Author: Campbell, Bruce

Kings River Festival Remembered
 

Just got back from the Kings River Bluegrass Festival, and it raised a pretty important question in my mind: “Why the heck have I not been to this festival before this year?”

Well, it is a long drive. But I’d been to the 48 hour jam before and that’s an hour or so further for me. It was a little hot, true, but I can remember years when the GOF was hotter. I really have no excuses, and I’m not going to dwell on the past. Bottom line, it’s a wonderful festival in an extremely charming location, and I had a great time!

The Kings River Bluegrass Festival is a CBA event, but that only goes back a few years. For some time, it was called the Hobb’s Grove Bluegrass Festival, and a local bluegrass organization, the Kings River Bluegrass Association put it on. I believe the principals behind the festival are KRBA “veterans”, and they do a fantastic job.

Sanger is a typical Central Valley town – seemingly in the middle of nowhere, which makes it look smaller thanit is. But 24,000 people live there, and they have a nice little downtown, a cool water tower, and they have The Grove.

It used to be Hobb’s Grove, and its claim to fame, aside from KRBA’s festival was its annual haunted house. But in 2010, “irreconcilable differences” among the shareholders of “Hobb’s Grove, Inc”, forced the name into the shadows of history. One can only imagine the rancorous backroom acrimony that led to this dissolution, and frankly, it’s Sanger’s secret, as far as I’m concerned.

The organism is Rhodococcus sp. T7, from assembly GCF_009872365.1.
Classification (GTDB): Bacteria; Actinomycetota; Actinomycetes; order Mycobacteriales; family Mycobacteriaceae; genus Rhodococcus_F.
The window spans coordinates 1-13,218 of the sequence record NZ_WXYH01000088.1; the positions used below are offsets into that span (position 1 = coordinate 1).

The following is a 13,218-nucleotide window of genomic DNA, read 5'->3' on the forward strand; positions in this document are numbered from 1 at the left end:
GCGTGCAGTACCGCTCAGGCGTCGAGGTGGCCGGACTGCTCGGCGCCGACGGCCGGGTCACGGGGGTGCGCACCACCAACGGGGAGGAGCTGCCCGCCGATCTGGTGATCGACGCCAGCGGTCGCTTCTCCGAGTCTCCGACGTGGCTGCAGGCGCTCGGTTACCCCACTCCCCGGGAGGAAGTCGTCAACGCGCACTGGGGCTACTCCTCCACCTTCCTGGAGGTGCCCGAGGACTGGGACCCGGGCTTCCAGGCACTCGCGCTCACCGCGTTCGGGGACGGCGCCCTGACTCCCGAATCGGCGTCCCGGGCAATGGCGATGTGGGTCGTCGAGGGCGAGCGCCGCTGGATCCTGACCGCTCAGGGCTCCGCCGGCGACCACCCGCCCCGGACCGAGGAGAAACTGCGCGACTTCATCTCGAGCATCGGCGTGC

But The Grove remains, and what a nice spot it is: several acres of grassy flat land with plenty of trees, plus a common area with several buildings, paved areas, fire pits and a cute little grassy area. It fairly oozes charm, and the overall effect is a very relaxed festival, with careful attention to the details that make for a quality experience for the festival goer. The stage is nice, the sound is impeccable (Paul Knight – need I say more!), and the band selection presents a nice variety of quality local acts and out of town artists.

Eventually, the shows are over and the jamming begins. The grounds are small enough that you can carry an instrument to every possible jamming spot, but large enough so you can jam without suffering from overhearing the next nearest jam. I wandered around a bit, heard some great picking and singing, witnessed some songwriting, and ended up near my own camp, and jammed for so long it was basically broken up by some rooster crowing. As should be the case with any good festival, I played with some old friends, and met some new ones.

Thanks to everyone that deigned to jam with me, thanks to my bandmates for two good shows, thank you CBA, for helping this festival to continue, and thanks to all the volunteers who made this festival so smooth and enjoyable! Long live Hobb’s Grove, er, Kings River Festival!

 
Posted:  10/3/2012



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